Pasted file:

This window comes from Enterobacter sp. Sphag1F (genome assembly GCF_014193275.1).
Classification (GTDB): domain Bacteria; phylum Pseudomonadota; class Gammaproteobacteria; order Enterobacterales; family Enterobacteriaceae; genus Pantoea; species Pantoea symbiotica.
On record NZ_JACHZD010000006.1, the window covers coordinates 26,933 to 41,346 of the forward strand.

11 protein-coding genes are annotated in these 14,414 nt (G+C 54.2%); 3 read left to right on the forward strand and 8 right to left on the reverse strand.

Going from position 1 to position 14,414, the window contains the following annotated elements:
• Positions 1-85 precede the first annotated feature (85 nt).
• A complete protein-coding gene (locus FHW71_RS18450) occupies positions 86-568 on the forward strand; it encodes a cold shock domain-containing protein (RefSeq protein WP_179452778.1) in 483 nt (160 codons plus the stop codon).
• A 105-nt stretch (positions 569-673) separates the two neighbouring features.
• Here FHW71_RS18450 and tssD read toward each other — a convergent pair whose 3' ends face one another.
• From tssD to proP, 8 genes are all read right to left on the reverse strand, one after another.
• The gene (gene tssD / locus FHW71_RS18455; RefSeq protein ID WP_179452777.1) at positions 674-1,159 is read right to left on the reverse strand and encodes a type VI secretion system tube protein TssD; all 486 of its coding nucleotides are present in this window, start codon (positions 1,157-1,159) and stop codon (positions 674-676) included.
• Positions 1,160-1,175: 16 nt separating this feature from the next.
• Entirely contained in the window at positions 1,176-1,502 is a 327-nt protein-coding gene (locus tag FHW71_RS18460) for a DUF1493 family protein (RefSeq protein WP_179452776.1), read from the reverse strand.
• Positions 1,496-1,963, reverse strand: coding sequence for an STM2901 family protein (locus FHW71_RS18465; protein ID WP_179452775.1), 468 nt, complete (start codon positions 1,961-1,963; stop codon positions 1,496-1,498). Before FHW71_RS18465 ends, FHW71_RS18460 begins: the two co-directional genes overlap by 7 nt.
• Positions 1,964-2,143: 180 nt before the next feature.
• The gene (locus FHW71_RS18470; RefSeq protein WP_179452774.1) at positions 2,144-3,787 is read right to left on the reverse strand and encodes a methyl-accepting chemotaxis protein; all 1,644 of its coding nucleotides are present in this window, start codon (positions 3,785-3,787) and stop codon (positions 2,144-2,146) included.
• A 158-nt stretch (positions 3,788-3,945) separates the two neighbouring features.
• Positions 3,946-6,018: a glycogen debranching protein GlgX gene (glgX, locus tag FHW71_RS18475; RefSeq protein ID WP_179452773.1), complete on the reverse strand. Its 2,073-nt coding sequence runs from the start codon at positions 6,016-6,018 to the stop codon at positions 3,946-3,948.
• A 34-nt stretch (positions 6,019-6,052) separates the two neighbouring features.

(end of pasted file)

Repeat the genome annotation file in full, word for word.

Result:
This window comes from Enterobacter sp. Sphag1F (genome assembly GCF_014193275.1).
Classification (GTDB): domain Bacteria; phylum Pseudomonadota; class Gammaproteobacteria; order Enterobacterales; family Enterobacteriaceae; genus Pantoea; species Pantoea symbiotica.
On record NZ_JACHZD010000006.1, the window covers coordinates 26,933 to 41,346 of the forward strand.

11 protein-coding genes are annotated in these 14,414 nt (G+C 54.2%); 3 read left to right on the forward strand and 8 right to left on the reverse strand.

Going from position 1 to position 14,414, the window contains the following annotated elements:
• Positions 1-85 precede the first annotated feature (85 nt).
• A complete protein-coding gene (locus FHW71_RS18450) occupies positions 86-568 on the forward strand; it encodes a cold shock domain-containing protein (RefSeq protein WP_179452778.1) in 483 nt (160 codons plus the stop codon).
• A 105-nt stretch (positions 569-673) separates the two neighbouring features.
• Here FHW71_RS18450 and tssD read toward each other — a convergent pair whose 3' ends face one another.
• From tssD to proP, 8 genes are all read right to left on the reverse strand, one after another.
• The gene (gene tssD / locus FHW71_RS18455; RefSeq protein ID WP_179452777.1) at positions 674-1,159 is read right to left on the reverse strand and encodes a type VI secretion system tube protein TssD; all 486 of its coding nucleotides are present in this window, start codon (positions 1,157-1,159) and stop codon (positions 674-676) included.
• Positions 1,160-1,175: 16 nt separating this feature from the next.
• Entirely contained in the window at positions 1,176-1,502 is a 327-nt protein-coding gene (locus tag FHW71_RS18460) for a DUF1493 family protein (RefSeq protein WP_179452776.1), read from the reverse strand.
• Positions 1,496-1,963, reverse strand: coding sequence for an STM2901 family protein (locus FHW71_RS18465; protein ID WP_179452775.1), 468 nt, complete (start codon positions 1,961-1,963; stop codon positions 1,496-1,498). Before FHW71_RS18465 ends, FHW71_RS18460 begins: the two co-directional genes overlap by 7 nt.
• Positions 1,964-2,143: 180 nt before the next feature.
• The gene (locus FHW71_RS18470; RefSeq protein WP_179452774.1) at positions 2,144-3,787 is read right to left on the reverse strand and encodes a methyl-accepting chemotaxis protein; all 1,644 of its coding nucleotides are present in this window, start codon (positions 3,785-3,787) and stop codon (positions 2,144-2,146) included.
• A 158-nt stretch (positions 3,788-3,945) separates the two neighbouring features.
• Positions 3,946-6,018: a glycogen debranching protein GlgX gene (glgX, locus tag FHW71_RS18475; RefSeq protein ID WP_179452773.1), complete on the reverse strand. Its 2,073-nt coding sequence runs from the start codon at positions 6,016-6,018 to the stop codon at positions 3,946-3,948.
• A 34-nt stretch (positions 6,019-6,052) separates the two neighbouring features.